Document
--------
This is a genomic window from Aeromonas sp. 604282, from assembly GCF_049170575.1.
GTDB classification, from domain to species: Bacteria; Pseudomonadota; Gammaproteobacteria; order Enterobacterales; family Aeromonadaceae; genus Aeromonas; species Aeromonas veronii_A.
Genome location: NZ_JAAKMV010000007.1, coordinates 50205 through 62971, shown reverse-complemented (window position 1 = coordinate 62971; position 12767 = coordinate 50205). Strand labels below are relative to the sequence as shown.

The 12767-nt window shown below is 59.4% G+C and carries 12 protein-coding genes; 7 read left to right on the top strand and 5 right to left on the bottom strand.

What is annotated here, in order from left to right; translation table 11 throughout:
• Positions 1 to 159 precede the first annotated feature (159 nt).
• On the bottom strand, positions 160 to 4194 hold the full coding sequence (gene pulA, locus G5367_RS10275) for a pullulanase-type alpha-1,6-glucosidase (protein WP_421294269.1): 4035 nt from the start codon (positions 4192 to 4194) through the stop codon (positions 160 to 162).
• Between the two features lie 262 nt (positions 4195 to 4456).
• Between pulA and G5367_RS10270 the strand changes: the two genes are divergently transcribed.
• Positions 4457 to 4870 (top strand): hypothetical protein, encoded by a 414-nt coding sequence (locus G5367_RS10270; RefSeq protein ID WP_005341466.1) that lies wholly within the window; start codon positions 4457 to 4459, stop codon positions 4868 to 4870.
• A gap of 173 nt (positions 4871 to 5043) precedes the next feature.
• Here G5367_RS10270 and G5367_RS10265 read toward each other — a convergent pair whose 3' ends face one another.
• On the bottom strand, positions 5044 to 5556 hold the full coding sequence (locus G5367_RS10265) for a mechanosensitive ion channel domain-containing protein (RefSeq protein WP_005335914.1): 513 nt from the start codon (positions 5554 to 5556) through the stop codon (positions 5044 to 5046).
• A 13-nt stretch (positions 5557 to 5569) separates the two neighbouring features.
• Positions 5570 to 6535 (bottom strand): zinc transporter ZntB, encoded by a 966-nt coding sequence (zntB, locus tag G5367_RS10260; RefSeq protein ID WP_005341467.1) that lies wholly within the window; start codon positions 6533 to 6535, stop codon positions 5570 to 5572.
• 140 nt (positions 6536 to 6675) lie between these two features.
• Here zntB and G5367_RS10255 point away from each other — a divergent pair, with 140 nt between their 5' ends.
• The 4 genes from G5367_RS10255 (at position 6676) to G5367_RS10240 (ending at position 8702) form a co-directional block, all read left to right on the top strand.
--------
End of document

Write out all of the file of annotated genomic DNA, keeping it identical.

This is a genomic window from Aeromonas sp. 604282, from assembly GCF_049170575.1.
GTDB classification, from domain to species: Bacteria; Pseudomonadota; Gammaproteobacteria; order Enterobacterales; family Aeromonadaceae; genus Aeromonas; species Aeromonas veronii_A.
Genome location: NZ_JAAKMV010000007.1, coordinates 50205 through 62971, shown reverse-complemented (window position 1 = coordinate 62971; position 12767 = coordinate 50205). Strand labels below are relative to the sequence as shown.

The 12767-nt window shown below is 59.4% G+C and carries 12 protein-coding genes; 7 read left to right on the top strand and 5 right to left on the bottom strand.

What is annotated here, in order from left to right; translation table 11 throughout:
• Positions 1 to 159 precede the first annotated feature (159 nt).
• On the bottom strand, positions 160 to 4194 hold the full coding sequence (gene pulA, locus G5367_RS10275) for a pullulanase-type alpha-1,6-glucosidase (protein WP_421294269.1): 4035 nt from the start codon (positions 4192 to 4194) through the stop codon (positions 160 to 162).
• Between the two features lie 262 nt (positions 4195 to 4456).
• Between pulA and G5367_RS10270 the strand changes: the two genes are divergently transcribed.
• Positions 4457 to 4870 (top strand): hypothetical protein, encoded by a 414-nt coding sequence (locus G5367_RS10270; RefSeq protein ID WP_005341466.1) that lies wholly within the window; start codon positions 4457 to 4459, stop codon positions 4868 to 4870.
• A gap of 173 nt (positions 4871 to 5043) precedes the next feature.
• Here G5367_RS10270 and G5367_RS10265 read toward each other — a convergent pair whose 3' ends face one another.
• On the bottom strand, positions 5044 to 5556 hold the full coding sequence (locus G5367_RS10265) for a mechanosensitive ion channel domain-containing protein (RefSeq protein WP_005335914.1): 513 nt from the start codon (positions 5554 to 5556) through the stop codon (positions 5044 to 5046).
• A 13-nt stretch (positions 5557 to 5569) separates the two neighbouring features.
• Positions 5570 to 6535 (bottom strand): zinc transporter ZntB, encoded by a 966-nt coding sequence (zntB, locus tag G5367_RS10260; RefSeq protein ID WP_005341467.1) that lies wholly within the window; start codon positions 6533 to 6535, stop codon positions 5570 to 5572.
• 140 nt (positions 6536 to 6675) lie between these two features.
• Here zntB and G5367_RS10255 point away from each other — a divergent pair, with 140 nt between their 5' ends.
• The 4 genes from G5367_RS10255 (at position 6676) to G5367_RS10240 (ending at position 8702) form a co-directional block, all read left to right on the top strand.